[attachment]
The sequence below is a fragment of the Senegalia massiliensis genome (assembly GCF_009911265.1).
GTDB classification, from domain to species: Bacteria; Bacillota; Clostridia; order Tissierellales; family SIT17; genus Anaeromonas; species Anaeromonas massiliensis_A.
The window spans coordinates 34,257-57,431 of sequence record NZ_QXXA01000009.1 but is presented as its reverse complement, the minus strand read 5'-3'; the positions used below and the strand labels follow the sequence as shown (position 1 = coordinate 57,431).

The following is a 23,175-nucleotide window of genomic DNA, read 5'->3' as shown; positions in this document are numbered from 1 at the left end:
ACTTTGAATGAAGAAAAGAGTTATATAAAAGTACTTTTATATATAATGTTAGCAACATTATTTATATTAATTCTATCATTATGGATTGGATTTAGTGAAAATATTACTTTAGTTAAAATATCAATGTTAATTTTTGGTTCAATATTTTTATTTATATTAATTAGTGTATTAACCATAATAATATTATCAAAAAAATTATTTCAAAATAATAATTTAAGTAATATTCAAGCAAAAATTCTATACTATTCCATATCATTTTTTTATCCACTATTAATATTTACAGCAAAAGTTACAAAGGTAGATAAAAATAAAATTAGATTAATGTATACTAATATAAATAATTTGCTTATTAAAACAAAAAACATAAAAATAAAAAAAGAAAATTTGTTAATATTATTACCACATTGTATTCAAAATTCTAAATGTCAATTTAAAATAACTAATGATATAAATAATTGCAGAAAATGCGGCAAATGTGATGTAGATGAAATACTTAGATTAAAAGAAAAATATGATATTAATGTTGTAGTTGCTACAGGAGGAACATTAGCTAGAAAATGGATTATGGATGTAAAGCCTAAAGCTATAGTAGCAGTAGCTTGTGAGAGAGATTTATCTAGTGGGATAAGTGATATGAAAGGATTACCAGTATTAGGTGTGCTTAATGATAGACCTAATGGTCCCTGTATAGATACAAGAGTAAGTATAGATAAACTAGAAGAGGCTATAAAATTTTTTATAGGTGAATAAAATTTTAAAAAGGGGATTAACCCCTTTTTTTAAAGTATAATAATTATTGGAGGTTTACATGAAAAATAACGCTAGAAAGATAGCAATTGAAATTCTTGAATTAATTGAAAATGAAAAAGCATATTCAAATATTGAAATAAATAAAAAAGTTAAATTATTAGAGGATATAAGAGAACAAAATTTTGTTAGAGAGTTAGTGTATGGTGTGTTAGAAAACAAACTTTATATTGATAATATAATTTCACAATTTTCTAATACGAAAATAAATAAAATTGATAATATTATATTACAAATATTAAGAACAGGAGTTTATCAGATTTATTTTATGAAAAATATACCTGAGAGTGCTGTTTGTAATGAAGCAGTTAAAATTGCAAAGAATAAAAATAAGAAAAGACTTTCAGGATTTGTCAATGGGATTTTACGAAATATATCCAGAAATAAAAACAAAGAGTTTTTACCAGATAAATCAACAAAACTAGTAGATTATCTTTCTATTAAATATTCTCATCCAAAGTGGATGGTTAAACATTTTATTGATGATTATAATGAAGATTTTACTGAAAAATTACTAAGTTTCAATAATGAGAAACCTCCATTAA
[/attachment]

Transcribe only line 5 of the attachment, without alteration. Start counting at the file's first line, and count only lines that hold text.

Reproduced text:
ACTTTGAATGAAGAAAAGAGTTATATAAAAGTACTTTTATATATAATGTTAGCAACATTATTTATATTAATTCTATCATTATGGATTGGATTTAGTGAAAATATTACTTTAGTTAAAATATCAATGTTAATTTTTGGTTCAATATTTTTATTTATATTAATTAGTGTATTAACCATAATAATATTATCAAAAAAATTATTTCAAAATAATAATTTAAGTAATATTCAAGCAAAAATTCTATACTATTCCATATCATTTTTTTATCCACTATTAATATTTACAGCAAAAGTTACAAAGGTAGATAAAAATAAAATTAGATTAATGTATACTAATATAAATAATTTGCTTATTAAAACAAAAAACATAAAAATAAAAAAAGAAAATTTGTTAATATTATTACCACATTGTATTCAAAATTCTAAATGTCAATTTAAAATAACTAATGATATAAATAATTGCAGAAAATGCGGCAAATGTGATGTAGATGAAATACTTAGATTAAAAGAAAAATATGATATTAATGTTGTAGTTGCTACAGGAGGAACATTAGCTAGAAAATGGATTATGGATGTAAAGCCTAAAGCTATAGTAGCAGTAGCTTGTGAGAGAGATTTATCTAGTGGGATAAGTGATATGAAAGGATTACCAGTATTAGGTGTGCTTAATGATAGACCTAATGGTCCCTGTATAGATACAAGAGTAAGTATAGATAAACTAGAAGAGGCTATAAAATTTTTTATAGGTGAATAAAATTTTAAAAAGGGGATTAACCCCTTTTTTTAAAGTATAATAATTATTGGAGGTTTACATGAAAAATAACGCTAGAAAGATAGCAATTGAAATTCTTGAATTAATTGAAAATGAAAAAGCATATTCAAATATTGAAATAAATAAAAAAGTTAAATTATTAGAGGATATAAGAGAACAAAATTTTGTTAGAGAGTTAGTGTATGGTGTGTTAGAAAACAAACTTTATATTGATAATATAATTTCACAATTTTCTAATACGAAAATAAATAAAATTGATAATATTATATTACAAATATTAAGAACAGGAGTTTATCAGATTTATTTTATGAAAAATATACCTGAGAGTGCTGTTTGTAATGAAGCAGTTAAAATTGCAAAGAATAAAAATAAGAAAAGACTTTCAGGATTTGTCAATGGGATTTTACGAAATATATCCAGAAATAAAAACAAAGAGTTTTTACCAGATAAATCAACAAAACTAGTAGATTATCTTTCTATTAAATATTCTCATCCAAAGTGGATGGTTAAACATTTTATTGATGATTATAATGAAGATTTTACTGAAAAATTACTAAGTTTCAATAATGAGAAACCTCCATTAA